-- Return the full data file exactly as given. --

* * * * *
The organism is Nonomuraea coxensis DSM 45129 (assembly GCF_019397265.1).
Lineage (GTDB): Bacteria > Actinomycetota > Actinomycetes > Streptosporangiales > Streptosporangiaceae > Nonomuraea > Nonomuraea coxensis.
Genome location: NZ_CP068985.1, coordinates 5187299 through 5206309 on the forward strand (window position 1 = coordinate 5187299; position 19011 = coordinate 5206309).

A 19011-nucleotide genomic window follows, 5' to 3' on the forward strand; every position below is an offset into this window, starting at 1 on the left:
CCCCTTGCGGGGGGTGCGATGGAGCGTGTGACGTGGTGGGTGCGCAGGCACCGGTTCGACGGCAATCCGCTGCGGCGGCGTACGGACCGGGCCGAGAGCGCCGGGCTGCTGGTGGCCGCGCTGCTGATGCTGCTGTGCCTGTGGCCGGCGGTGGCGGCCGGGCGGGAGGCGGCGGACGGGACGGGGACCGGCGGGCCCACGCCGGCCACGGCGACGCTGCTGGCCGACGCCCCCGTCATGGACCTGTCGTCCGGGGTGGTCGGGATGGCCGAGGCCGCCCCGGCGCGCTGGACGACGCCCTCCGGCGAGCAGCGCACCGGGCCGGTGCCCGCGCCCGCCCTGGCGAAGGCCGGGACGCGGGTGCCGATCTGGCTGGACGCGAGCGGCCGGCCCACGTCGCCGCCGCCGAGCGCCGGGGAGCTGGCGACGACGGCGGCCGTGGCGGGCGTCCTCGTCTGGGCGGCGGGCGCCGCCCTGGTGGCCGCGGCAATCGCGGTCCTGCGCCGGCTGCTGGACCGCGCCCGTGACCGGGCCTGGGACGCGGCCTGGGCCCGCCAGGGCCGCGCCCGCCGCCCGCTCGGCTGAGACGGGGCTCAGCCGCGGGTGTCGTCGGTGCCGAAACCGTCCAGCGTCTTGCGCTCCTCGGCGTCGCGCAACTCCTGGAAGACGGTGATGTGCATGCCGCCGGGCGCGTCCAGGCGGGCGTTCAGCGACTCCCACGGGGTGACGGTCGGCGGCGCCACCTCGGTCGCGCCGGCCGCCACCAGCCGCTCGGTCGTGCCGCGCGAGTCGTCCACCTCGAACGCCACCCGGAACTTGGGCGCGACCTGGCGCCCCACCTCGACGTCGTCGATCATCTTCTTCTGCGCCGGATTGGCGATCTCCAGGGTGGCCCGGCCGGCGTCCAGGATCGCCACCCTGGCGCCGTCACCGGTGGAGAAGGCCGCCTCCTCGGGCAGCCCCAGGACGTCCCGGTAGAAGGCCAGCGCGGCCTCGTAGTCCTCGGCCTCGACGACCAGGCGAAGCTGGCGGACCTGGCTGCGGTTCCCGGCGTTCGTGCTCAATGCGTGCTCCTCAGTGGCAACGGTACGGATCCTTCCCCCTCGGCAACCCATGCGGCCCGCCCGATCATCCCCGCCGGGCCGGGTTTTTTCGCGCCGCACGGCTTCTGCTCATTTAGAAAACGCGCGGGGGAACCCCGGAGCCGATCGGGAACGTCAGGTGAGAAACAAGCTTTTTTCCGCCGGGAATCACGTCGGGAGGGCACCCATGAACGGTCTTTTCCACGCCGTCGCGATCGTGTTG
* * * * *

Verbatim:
The organism is Nonomuraea coxensis DSM 45129 (assembly GCF_019397265.1).
Lineage (GTDB): Bacteria > Actinomycetota > Actinomycetes > Streptosporangiales > Streptosporangiaceae > Nonomuraea > Nonomuraea coxensis.
Genome location: NZ_CP068985.1, coordinates 5187299 through 5206309 on the forward strand (window position 1 = coordinate 5187299; position 19011 = coordinate 5206309).

A 19011-nucleotide genomic window follows, 5' to 3' on the forward strand; every position below is an offset into this window, starting at 1 on the left:
CCCCTTGCGGGGGGTGCGATGGAGCGTGTGACGTGGTGGGTGCGCAGGCACCGGTTCGACGGCAATCCGCTGCGGCGGCGTACGGACCGGGCCGAGAGCGCCGGGCTGCTGGTGGCCGCGCTGCTGATGCTGCTGTGCCTGTGGCCGGCGGTGGCGGCCGGGCGGGAGGCGGCGGACGGGACGGGGACCGGCGGGCCCACGCCGGCCACGGCGACGCTGCTGGCCGACGCCCCCGTCATGGACCTGTCGTCCGGGGTGGTCGGGATGGCCGAGGCCGCCCCGGCGCGCTGGACGACGCCCTCCGGCGAGCAGCGCACCGGGCCGGTGCCCGCGCCCGCCCTGGCGAAGGCCGGGACGCGGGTGCCGATCTGGCTGGACGCGAGCGGCCGGCCCACGTCGCCGCCGCCGAGCGCCGGGGAGCTGGCGACGACGGCGGCCGTGGCGGGCGTCCTCGTCTGGGCGGCGGGCGCCGCCCTGGTGGCCGCGGCAATCGCGGTCCTGCGCCGGCTGCTGGACCGCGCCCGTGACCGGGCCTGGGACGCGGCCTGGGCCCGCCAGGGCCGCGCCCGCCGCCCGCTCGGCTGAGACGGGGCTCAGCCGCGGGTGTCGTCGGTGCCGAAACCGTCCAGCGTCTTGCGCTCCTCGGCGTCGCGCAACTCCTGGAAGACGGTGATGTGCATGCCGCCGGGCGCGTCCAGGCGGGCGTTCAGCGACTCCCACGGGGTGACGGTCGGCGGCGCCACCTCGGTCGCGCCGGCCGCCACCAGCCGCTCGGTCGTGCCGCGCGAGTCGTCCACCTCGAACGCCACCCGGAACTTGGGCGCGACCTGGCGCCCCACCTCGACGTCGTCGATCATCTTCTTCTGCGCCGGATTGGCGATCTCCAGGGTGGCCCGGCCGGCGTCCAGGATCGCCACCCTGGCGCCGTCACCGGTGGAGAAGGCCGCCTCCTCGGGCAGCCCCAGGACGTCCCGGTAGAAGGCCAGCGCGGCCTCGTAGTCCTCGGCCTCGACGACCAGGCGAAGCTGGCGGACCTGGCTGCGGTTCCCGGCGTTCGTGCTCAATGCGTGCTCCTCAGTGGCAACGGTACGGATCCTTCCCCCTCGGCAACCCATGCGGCCCGCCCGATCATCCCCGCCGGGCCGGGTTTTTTCGCGCCGCACGGCTTCTGCTCATTTAGAAAACGCGCGGGGGAACCCCGGAGCCGATCGGGAACGTCAGGTGAGAAACAAGCTTTTTTCCGCCGGGAATCACGTCGGGAGGGCACCCATGAACGGTCTTTTCCACGCCGTCGCGATCGTGTTG